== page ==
Although you may have to explain your version of the events underlying your claim to an investigator or claims adjuster, there is nothing in the Act that requires you to give a taped statement. You would be perfectly within your rights to refuse to allow your statement to be taped.
If you choose to give a taped statement, be very careful about what you say. You should not give such a statement without first taking some time to think about what occurred. You must be truthful and accurate, and you must be careful not to let anger or frustration affect the statements you make. On the other hand, no matter how friendly the claims examiner may be, you must assume that your statements will be used against you. The adjuster may have medical records or other documents in front of her while questioning you and may attempt to get you to make statements that are contradicted by the documents.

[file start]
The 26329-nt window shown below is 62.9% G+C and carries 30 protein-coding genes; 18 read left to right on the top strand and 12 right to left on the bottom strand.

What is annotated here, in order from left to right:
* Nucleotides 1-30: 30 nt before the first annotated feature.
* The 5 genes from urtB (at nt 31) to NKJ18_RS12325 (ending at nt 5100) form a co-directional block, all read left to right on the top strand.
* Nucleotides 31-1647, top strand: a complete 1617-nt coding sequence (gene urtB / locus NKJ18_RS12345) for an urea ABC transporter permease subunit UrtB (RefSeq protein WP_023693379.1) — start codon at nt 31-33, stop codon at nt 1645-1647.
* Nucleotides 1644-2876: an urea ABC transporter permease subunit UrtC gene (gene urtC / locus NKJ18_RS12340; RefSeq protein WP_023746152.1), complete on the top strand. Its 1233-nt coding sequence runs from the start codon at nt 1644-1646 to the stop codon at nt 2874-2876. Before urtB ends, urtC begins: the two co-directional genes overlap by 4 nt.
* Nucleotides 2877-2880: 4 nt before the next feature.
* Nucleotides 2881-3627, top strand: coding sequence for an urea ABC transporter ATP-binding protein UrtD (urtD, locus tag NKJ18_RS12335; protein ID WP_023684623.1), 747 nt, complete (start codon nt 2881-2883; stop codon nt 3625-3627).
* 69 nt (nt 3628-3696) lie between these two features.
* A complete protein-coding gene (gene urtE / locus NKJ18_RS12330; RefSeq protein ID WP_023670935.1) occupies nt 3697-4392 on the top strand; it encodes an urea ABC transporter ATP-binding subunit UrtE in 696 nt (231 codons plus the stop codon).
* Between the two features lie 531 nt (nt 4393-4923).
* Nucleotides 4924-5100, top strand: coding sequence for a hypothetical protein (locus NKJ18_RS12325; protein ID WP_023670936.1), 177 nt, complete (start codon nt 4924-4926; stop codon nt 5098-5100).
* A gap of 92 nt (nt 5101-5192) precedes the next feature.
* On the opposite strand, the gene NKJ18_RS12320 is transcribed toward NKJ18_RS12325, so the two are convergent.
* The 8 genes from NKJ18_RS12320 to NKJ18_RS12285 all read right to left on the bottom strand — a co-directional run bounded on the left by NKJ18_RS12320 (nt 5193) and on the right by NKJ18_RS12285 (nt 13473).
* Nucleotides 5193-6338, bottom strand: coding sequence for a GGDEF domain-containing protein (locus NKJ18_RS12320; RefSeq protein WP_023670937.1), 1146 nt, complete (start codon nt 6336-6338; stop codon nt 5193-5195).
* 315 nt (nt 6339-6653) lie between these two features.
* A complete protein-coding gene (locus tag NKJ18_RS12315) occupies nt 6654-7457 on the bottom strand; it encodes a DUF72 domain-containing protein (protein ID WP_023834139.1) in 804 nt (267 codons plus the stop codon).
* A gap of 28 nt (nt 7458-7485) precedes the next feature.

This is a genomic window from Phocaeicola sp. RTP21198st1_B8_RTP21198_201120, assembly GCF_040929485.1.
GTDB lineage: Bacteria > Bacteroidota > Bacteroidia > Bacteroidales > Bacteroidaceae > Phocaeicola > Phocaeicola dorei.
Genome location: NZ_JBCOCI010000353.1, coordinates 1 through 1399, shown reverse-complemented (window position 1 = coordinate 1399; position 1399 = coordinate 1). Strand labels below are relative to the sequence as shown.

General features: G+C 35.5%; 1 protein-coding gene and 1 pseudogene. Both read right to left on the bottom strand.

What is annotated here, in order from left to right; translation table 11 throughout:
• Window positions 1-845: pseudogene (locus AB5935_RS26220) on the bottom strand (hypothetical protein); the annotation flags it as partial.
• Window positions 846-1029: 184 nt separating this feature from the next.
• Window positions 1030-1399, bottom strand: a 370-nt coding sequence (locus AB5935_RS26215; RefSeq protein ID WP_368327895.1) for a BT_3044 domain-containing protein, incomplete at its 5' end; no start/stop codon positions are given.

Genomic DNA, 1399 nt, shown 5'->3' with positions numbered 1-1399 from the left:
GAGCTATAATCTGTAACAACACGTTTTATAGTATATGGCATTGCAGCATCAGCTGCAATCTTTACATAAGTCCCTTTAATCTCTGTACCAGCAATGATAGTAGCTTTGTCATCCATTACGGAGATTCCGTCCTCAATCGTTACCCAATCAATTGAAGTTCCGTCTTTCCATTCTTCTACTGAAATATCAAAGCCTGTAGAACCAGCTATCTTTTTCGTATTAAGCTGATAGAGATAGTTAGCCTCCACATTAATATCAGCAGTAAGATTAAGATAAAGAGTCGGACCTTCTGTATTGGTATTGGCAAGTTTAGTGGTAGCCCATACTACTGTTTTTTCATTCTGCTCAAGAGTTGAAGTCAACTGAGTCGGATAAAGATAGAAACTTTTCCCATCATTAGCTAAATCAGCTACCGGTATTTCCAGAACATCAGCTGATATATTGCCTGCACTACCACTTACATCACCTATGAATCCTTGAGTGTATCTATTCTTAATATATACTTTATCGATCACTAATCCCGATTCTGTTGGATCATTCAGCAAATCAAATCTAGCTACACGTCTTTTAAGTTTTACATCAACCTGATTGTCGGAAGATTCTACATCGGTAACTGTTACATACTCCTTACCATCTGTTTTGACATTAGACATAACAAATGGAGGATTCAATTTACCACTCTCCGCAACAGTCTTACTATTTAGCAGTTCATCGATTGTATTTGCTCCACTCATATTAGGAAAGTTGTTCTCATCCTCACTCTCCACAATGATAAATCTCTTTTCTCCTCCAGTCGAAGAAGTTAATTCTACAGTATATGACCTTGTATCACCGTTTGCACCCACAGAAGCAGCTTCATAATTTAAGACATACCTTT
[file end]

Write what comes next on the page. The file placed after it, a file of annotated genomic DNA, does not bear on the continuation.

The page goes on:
In sum, you must recognize that your livelihood may depend on the words you use during a taped statement, and you must act accordingly. If you have any doubt about the wisdom of giving any statement to a claims investigator, call the lawyers of Fenner & Boles for free assistance.